In Seeing the Forest for the Trees (watercolor, gouache and graphite on board, 20×30), an abstraction recalling trees is simpli?ed using a prepared, textured substrate. Line plays a leading role, while light and color enhance the mood.
Artists often wonder how to move their work from realistic descriptions to more abstract explorations. Paring down a subject to its essence and looking beyond a literal rendering to a more personal interpretation can seem daunting. I’ve found a simple way to take inspiration from nature, explore my feelings and understanding of the subject, and convey my ideas in an unconventional manner.
By affixing tracing paper to the surface of illustration board or archival matboard, I’ve discovered a great substrate for painting my visions of nature. Because paint may react in unpredictable ways, expression can proceed without the traditional caveats and rules for painting watercolors. With this process, simplifying the subject and incorporating the textural elements that I love in my paintings becomes automatic. As it turns out, watercolor is an excellent medium for this kind of prepared, textured surface.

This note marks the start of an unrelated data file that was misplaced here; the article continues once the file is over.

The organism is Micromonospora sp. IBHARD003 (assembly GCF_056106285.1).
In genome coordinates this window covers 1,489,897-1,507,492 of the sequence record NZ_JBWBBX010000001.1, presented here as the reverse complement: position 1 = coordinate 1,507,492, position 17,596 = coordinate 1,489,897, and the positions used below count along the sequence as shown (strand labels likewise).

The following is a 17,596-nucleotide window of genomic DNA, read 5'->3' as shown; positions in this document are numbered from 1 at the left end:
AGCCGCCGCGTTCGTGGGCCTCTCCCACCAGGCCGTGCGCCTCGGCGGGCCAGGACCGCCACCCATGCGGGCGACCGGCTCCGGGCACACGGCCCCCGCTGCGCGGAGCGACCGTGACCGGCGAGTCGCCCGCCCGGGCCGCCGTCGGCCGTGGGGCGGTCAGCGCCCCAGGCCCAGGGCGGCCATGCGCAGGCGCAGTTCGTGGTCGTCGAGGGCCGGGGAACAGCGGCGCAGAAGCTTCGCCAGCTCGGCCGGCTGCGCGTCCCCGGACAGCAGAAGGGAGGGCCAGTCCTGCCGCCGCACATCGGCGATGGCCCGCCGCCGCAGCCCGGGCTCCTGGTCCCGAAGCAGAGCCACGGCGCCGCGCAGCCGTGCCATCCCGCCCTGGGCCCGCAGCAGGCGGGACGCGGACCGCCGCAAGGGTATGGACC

JUANITA HAGBERG is a full-time watercolor artist from Oakland, California, and Camano Island, Washington. To read the full text of this article, pick up your copy of the June 2011 issue of Watercolor Artist.
Try This At Home!
Move beyond representation and explore abstraction by using a textured surface to loosen up your painting process. Then send a JPEG (with a resolution of 72 dpi) of your ?nished painting to us at firstname.lastname@example.org with “Creativity Workshop” in the subject line and tell us about your process. The “editor’s choice” will receive a six-month subscription to ArtistsNetwork.tv online video workshops, plus $50 worth of North Light ?ne art books. The deadline for entry is June 10, 2011.
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